Approximately a quarter of a million people live in the part of claimed French Basque Country. Nationalists politicians in Basque Country generally refer to this as the "north" (Iparralde), and therefore to the Spanish provinces as the "south" (Hegoalde). Much of this population lives in or near the Bayonne-Anglet-Biarritz (BAB) urban belt on the coast (in Basque these are Baiona, Angelu and Miarritze). The Basque language, which was traditionally spoken by most of the region's population outside the BAB urban zone, is today losing ground to French at a fast rate. Associated with the northern Basque Country's lack of self-government within the French state is the absence of official status for the Basque language throughout this region.

The Basque diaspora

Large numbers of Basques have left the Basque Country for other parts of the world in different historical periods, often for economic or political reasons, and in some cases to escape imprisonment or death.

A great many Basques emigrated to Argentina, where they represent about 10% of the national population, and substantial numbers settled elsewhere in North and South America, particularly in Chile, Cuba, Mexico, Guatemala, Venezuela, and the United States, where Basque place names are to be found, such as New Biscay, now Durango (Mexico), Biscayne Bay, Jalapa (Guatemala), Aguerreberry or Aguereberry Point in the United States.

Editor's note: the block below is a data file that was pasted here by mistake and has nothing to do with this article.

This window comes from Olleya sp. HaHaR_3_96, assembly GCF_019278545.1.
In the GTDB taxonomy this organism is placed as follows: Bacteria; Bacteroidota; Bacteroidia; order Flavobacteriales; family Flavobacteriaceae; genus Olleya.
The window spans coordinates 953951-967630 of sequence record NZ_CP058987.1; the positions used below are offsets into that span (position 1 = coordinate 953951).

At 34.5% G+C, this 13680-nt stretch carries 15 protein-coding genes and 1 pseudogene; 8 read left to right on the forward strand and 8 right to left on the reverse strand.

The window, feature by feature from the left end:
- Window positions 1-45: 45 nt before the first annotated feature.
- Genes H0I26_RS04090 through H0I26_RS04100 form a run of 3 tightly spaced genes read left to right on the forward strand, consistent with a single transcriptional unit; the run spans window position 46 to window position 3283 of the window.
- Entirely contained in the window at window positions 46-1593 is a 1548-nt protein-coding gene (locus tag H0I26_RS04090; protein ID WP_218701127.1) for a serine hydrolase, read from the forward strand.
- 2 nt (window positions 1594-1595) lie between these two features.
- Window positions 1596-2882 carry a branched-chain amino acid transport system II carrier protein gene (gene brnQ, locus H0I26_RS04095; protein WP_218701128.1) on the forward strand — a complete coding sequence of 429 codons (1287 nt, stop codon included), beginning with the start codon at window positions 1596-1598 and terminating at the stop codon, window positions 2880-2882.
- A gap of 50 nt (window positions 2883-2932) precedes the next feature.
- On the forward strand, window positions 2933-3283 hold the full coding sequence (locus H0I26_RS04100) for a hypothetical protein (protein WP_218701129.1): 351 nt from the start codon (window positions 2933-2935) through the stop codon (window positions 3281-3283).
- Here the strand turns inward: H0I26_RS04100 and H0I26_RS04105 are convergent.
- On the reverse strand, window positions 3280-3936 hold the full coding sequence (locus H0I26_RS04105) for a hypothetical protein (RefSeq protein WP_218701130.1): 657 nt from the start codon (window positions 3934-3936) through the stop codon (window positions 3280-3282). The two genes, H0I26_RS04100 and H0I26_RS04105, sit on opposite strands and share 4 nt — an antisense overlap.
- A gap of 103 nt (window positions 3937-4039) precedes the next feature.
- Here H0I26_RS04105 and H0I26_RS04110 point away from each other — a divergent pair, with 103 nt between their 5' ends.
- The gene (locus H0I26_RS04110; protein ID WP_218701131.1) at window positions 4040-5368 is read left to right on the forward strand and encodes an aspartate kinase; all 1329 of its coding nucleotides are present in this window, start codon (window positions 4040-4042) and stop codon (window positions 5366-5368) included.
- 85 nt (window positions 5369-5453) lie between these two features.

In Mexico most Basques are concentrated in the Monterrey, Saltillo, Camargo, Jalisco, Durango, and the Mexican states of Nuevo Leon, Tamaulipas, and Coahuila areas. In Guatemala most Basques are concentrated in Jalapa Guatemala for six generations now, some have immigrated to the city of Guatemala. The largest of several important Basque communities in the United States is in the area around Boise, Idaho, home to the Basque Museum and Cultural Centre and host to a Basque festival every five years. Reno, Nevada, where the Centre for Basque Studies and the Basque Studies Library are located in the University of Nevada, is another significant nucleus of Basque population. There also exists a history of Basque culture in Chino, California. In Chino, there are two annual Basque festivals that celebrate the dance, cuisine, and culture of the peoples. In Winnemucca, Nevada there is an annual Basque festival that celebrates the dance, cuisine and cultures of the peoples, much like Chino. In South Texas along the Mexican-Texan border of the Rio Grande Valley, many people are of Basque blood or have Basque surnames. Along this area are many ranches given to colonial Spanish settlers to New Spain which still exist today. Many people in Uruguay are of Basque blood also.